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Harold and Kumar go to White Castle—Not a review

Someone recommended this movie to me a while back, saying that I was wrong about it. It wasn't a stupid movie with the occasional punchline. No, this wasn't another Dude, Where's my car. This was more of an Office Space type movie.

I trusted the source so the other day I watched it. It's better than Dude, Where's My Car? but it is certainly no Office Space. It's funny, sure, and it tries to go beyond just a dumb comedy, which it almost does.

But regardless, the movie is worth it thanks to the scene where Kumar sees the huge bag of weed and goes into a daydream of what the big bag of weed means to him. Check out the clip over here, it had me crying it was so funny.

The Neil Patrick Harris (Doogie Howser) cameo was also funny, but please check out that clip, it's hilarious.

Second City—Between Barack and a Hard Place

Got a chance to go see this last night at the legendary Second City here in Chicago. Let me just say right off the bat that the two things I consider the most difficult in life are: Freestyle rapping and stand-up comedy.

To go into a room filled with people who are expecting you to make them laugh, and them make them laugh, is not easy. It is very very tough.

Before I go into what I thought of the show, you should know who and what I think is funny. Seinfeld, to me, is a genius. Family Guy is the funniest thing on TV today. I like Frasier, though that's not really "Ha ha" funny. I like The Office and the whole Jon Stewart/Steve Carell brand of humor. I also really liked Office Space.

Moving right along, the first thing you see when you go into a Second City show is the wall of pictures with all the famous people that performed here, that trained here, that began here. It has to set incredible expectations with patrons and put a tremendous amount of pressure on the performers. Maybe I was about to witness a young Steve Carell or Craig Ferguson before he/she got his/her big break. So right away I told myself that what I would pick out one person from the show—the one person I think would make it or has the best chance to make it big in the world of comedy.

It was an easy choice, but unfortunately the show wasn't very funny. There was very little improv, which is good because that is rarely funny, but the show itself just didn't have many funny lines. The crowd did laugh, there was no heckling these performers. But it was like being at a sitcom taping—the laughs were expected, the humor was standard, it was like watching King of Queens—you can see each joke coming a mile away and when you get surprised with something you didn't expect, it's not all that funny.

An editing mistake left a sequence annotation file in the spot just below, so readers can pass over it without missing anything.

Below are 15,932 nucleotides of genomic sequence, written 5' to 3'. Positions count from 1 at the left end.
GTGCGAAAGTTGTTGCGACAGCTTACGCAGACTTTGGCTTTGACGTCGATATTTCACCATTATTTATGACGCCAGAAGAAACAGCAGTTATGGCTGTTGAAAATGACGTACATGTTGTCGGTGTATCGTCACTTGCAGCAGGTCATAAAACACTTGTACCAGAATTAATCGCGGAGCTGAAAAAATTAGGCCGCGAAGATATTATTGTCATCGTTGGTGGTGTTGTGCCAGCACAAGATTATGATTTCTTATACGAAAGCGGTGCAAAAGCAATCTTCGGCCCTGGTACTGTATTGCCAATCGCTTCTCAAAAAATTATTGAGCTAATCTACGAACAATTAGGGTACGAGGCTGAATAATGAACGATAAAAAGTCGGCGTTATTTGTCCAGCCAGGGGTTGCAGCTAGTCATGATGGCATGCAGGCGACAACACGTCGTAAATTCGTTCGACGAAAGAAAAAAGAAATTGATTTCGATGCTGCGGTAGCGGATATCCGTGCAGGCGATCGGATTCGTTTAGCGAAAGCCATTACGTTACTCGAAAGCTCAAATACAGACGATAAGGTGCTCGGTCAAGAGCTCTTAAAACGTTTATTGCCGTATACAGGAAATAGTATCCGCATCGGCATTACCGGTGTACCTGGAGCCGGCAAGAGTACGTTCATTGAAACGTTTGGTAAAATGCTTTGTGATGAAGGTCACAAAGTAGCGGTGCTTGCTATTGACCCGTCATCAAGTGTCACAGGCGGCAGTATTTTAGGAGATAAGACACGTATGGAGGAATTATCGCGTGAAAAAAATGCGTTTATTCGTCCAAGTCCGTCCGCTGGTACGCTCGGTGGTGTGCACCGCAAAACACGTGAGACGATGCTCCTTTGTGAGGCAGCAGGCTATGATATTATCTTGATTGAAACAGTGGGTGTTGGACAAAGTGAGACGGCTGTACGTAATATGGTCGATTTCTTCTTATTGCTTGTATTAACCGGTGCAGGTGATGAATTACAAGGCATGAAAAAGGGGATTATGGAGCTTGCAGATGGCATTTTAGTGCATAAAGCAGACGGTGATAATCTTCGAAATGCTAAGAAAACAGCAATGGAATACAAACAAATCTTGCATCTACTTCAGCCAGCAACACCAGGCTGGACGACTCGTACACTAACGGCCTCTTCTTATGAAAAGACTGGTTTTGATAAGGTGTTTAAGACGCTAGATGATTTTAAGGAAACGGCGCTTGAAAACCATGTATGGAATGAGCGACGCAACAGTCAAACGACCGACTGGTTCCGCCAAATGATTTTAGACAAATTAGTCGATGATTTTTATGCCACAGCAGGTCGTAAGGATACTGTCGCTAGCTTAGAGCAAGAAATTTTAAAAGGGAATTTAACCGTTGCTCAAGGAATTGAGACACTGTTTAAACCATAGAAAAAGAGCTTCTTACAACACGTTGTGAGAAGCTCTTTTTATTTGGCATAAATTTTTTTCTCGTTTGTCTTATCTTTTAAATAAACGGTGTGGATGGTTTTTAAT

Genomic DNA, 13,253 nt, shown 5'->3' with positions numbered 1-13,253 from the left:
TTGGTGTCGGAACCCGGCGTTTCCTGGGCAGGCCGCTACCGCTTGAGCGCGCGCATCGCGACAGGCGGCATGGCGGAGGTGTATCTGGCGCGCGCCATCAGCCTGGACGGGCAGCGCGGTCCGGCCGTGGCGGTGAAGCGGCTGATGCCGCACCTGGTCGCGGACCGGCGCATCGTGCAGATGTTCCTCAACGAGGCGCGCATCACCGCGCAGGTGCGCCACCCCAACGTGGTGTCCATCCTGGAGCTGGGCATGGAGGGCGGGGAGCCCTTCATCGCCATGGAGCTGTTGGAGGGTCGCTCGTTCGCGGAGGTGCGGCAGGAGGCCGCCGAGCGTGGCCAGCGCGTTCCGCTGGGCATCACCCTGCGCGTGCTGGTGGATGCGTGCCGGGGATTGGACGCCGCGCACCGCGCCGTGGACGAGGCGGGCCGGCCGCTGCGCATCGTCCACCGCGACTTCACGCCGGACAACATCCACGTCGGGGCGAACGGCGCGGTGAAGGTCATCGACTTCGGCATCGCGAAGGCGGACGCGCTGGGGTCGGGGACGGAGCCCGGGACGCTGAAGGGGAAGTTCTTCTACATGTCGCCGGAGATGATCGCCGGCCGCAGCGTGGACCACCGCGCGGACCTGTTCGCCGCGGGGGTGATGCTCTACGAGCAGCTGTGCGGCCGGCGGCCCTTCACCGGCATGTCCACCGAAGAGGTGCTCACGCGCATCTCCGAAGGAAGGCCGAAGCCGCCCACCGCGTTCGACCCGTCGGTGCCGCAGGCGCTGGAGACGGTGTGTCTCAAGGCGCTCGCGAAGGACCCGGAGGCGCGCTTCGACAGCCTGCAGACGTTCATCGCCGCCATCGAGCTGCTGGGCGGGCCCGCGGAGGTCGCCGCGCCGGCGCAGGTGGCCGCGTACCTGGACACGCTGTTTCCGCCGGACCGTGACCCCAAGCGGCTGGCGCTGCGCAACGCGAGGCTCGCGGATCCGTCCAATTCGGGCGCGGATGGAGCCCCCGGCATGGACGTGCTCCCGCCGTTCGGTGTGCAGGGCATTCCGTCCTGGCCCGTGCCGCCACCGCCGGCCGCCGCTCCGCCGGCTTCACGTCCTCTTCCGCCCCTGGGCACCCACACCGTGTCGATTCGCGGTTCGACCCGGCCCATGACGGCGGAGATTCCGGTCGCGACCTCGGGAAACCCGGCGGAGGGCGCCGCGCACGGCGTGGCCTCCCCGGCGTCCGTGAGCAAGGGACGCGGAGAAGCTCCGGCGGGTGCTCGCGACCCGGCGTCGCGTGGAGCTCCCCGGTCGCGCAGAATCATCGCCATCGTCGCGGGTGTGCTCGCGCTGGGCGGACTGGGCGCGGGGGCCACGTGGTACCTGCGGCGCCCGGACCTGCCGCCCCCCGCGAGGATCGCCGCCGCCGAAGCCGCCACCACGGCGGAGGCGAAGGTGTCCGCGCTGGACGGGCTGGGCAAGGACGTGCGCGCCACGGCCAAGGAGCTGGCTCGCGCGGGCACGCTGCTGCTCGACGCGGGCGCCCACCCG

I may have been the only one in our party that felt that way, but you never know. The one funny line I really liked was when two smokers were out in front of an office building and a guy coughs his way past them, eventually harassing them and asking them, if they know it's bad for them, why they do it. The woman (who looks JUST like Hillary Clinton) goes:

"I do it so that my unborn baby stays tiny and doesn't hurt as much on its way out."

THAT'S a line I would've written!

I don't know what could've made it funnier, I'm not a stand-up guy. I can't do it. It's too hard.

The more interesting part of the night was betting on who could blow up in the future. My guess is it'll be Ithamar Enriquez. He was the only one of them that really cut loose and let it all out. Most of the other ones were very reserved, containing themselves and trying too hard to "act" when what they need to be doing is being funny. Ithamar had some good lines but his joie de vivre was evident in his performance. He won't be the next Chris Farley (he's not that over the top) but he could be the next Horatio Sanz or the Asian gay guy on Mad TV. He looked like he was having fun up there, while the rest of them just tried to get their lines out at the right time.

Again, the whole experience just goes to show how hard it is to make people laugh. High risk, high reward, and extremely difficult.


Who's in it? A bunch of hot people, Angelina Jolie's father, and the nerd from Quiz Show. Optimus Prime and Megatron.
What's the deal? Remember the toys you sued to play with? The cartoon you used to watch? They're all in the past now. From here on out, this is Transformers. For the uninitiated, mechanical aliens from another planet are able to transform into cars, planes, tanks, etc.
I'm sensing a positive review: You are correct sir. I went thinking, "It's before the release date, it's free, and—if anything—the trailer showed some pretty sweet special FX."
So are the effects cool? Does a bear shit in the woods? I can't remember the last time I saw a movie in theaters where the crows ooed and awwed like this. People were reacting like David Blaine was on the screen doing his thing. I heard a lot of
"What??!!! (Chuckle)"
Usually these scenes were followed by cheers and/or applause. Granted, most of the crowd were huge Transformer fans—they recognized things from the cartoon that I didn't really catch. But that energy was great. I didn't see it, but you could feel that tons of people had their elbows in their friends sides, slightly pushing as an effect unfolded (as in "yo yo yo are you seeing this!?"). When it was over, his hand would go to his mouth, he'd turn to his friend go "Hooooo! Man!" (I use he since 85% of the crowd was male, trusty Mindy was a sport about the whole thing*).